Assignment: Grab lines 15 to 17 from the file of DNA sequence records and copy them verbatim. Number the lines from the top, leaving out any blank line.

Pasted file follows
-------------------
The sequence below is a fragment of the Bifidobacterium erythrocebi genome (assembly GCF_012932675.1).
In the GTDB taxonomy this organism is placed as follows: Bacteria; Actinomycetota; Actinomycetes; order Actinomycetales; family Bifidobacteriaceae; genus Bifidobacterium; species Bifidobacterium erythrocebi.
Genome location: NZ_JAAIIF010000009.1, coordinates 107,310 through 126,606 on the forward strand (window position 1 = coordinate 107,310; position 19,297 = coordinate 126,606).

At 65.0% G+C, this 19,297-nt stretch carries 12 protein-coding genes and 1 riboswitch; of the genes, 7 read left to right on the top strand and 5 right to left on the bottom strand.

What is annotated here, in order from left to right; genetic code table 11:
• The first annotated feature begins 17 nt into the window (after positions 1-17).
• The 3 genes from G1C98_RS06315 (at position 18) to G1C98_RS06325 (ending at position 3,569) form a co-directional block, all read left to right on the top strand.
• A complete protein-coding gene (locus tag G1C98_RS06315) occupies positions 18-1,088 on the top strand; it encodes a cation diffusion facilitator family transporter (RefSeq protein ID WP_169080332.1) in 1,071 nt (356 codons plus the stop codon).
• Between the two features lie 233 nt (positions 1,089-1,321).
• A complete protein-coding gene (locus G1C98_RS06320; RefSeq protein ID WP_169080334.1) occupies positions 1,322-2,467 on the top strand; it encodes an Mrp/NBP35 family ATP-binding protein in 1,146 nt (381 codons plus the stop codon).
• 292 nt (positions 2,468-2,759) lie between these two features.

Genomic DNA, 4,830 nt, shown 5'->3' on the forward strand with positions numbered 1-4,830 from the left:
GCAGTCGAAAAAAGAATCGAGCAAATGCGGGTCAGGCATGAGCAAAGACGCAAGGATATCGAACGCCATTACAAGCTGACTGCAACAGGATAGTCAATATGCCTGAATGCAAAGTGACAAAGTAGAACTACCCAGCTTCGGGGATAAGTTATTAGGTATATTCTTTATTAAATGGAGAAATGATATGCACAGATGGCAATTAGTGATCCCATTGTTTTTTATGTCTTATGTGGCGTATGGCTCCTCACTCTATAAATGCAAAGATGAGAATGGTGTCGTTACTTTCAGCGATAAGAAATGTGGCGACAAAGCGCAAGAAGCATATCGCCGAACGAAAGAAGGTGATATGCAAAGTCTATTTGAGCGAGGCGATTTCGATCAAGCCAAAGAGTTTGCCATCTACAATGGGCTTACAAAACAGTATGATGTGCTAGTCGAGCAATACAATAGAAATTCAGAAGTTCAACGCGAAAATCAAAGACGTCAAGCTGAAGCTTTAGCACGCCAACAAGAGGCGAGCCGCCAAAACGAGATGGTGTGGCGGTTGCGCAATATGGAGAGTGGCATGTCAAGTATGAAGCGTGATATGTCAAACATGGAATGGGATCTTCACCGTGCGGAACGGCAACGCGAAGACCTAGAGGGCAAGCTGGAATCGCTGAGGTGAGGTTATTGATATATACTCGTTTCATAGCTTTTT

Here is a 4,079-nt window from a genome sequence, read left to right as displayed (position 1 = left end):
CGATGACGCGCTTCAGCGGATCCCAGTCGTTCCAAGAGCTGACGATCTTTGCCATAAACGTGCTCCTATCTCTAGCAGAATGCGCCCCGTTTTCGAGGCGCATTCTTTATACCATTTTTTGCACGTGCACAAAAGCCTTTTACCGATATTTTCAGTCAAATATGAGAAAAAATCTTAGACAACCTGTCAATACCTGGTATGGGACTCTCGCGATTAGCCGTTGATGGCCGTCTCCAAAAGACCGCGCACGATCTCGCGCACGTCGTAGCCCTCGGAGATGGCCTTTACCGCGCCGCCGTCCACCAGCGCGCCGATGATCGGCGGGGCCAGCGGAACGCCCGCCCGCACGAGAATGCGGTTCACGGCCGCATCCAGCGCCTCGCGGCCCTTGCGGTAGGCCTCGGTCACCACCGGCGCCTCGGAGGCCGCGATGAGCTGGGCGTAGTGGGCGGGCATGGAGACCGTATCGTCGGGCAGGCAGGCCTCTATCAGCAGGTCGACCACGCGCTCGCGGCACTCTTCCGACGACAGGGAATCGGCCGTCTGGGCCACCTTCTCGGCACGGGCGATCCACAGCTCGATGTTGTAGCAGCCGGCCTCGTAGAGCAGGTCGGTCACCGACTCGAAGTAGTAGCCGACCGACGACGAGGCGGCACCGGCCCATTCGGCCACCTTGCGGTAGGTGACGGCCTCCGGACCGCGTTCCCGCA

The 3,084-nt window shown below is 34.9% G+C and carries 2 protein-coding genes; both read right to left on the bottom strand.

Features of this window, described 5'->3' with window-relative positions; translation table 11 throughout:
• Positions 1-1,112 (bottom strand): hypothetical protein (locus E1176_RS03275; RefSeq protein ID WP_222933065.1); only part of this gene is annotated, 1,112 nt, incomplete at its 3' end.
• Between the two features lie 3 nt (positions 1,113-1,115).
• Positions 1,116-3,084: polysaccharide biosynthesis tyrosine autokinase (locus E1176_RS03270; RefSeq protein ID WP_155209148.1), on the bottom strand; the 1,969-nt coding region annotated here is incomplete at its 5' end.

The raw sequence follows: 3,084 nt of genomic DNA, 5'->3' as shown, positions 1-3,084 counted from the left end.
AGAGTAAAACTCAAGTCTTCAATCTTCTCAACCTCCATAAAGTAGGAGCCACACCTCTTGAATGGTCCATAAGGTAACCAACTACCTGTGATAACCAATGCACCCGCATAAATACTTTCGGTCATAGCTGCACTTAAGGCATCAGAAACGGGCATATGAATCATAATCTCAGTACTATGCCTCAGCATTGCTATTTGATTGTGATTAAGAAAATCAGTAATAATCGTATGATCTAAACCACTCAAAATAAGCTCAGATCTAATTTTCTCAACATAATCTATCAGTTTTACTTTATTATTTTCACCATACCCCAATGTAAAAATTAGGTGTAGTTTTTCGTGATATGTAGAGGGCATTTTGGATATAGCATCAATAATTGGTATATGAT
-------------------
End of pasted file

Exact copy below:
CGATGACGCGCTTCAGCGGATCCCAGTCGTTCCAAGAGCTGACGATCTTTGCCATAAACGTGCTCCTATCTCTAGCAGAATGCGCCCCGTTTTCGAGGCGCATTCTTTATACCATTTTTTGCACGTGCACAAAAGCCTTTTACCGATATTTTCAGTCAAATATGAGAAAAAATCTTAGACAACCTGTCAATACCTGGTATGGGACTCTCGCGATTAGCCGTTGATGGCCGTCTCCAAAAGACCGCGCACGATCTCGCGCACGTCGTAGCCCTCGGAGATGGCCTTTACCGCGCCGCCGTCCACCAGCGCGCCGATGATCGGCGGGGCCAGCGGAACGCCCGCCCGCACGAGAATGCGGTTCACGGCCGCATCCAGCGCCTCGCGGCCCTTGCGGTAGGCCTCGGTCACCACCGGCGCCTCGGAGGCCGCGATGAGCTGGGCGTAGTGGGCGGGCATGGAGACCGTATCGTCGGGCAGGCAGGCCTCTATCAGCAGGTCGACCACGCGCTCGCGGCACTCTTCCGACGACAGGGAATCGGCCGTCTGGGCCACCTTCTCGGCACGGGCGATCCACAGCTCGATGTTGTAGCAGCCGGCCTCGTAGAGCAGGTCGGTCACCGACTCGAAGTAGTAGCCGACCGACGACGAGGCGGCACCGGCCCATTCGGCCACCTTGCGGTAGGTGACGGCCTCCGGACCGCGTTCCCGCA

The 3,084-nt window shown below is 34.9% G+C and carries 2 protein-coding genes; both read right to left on the bottom strand.

Features of this window, described 5'->3' with window-relative positions; translation table 11 throughout: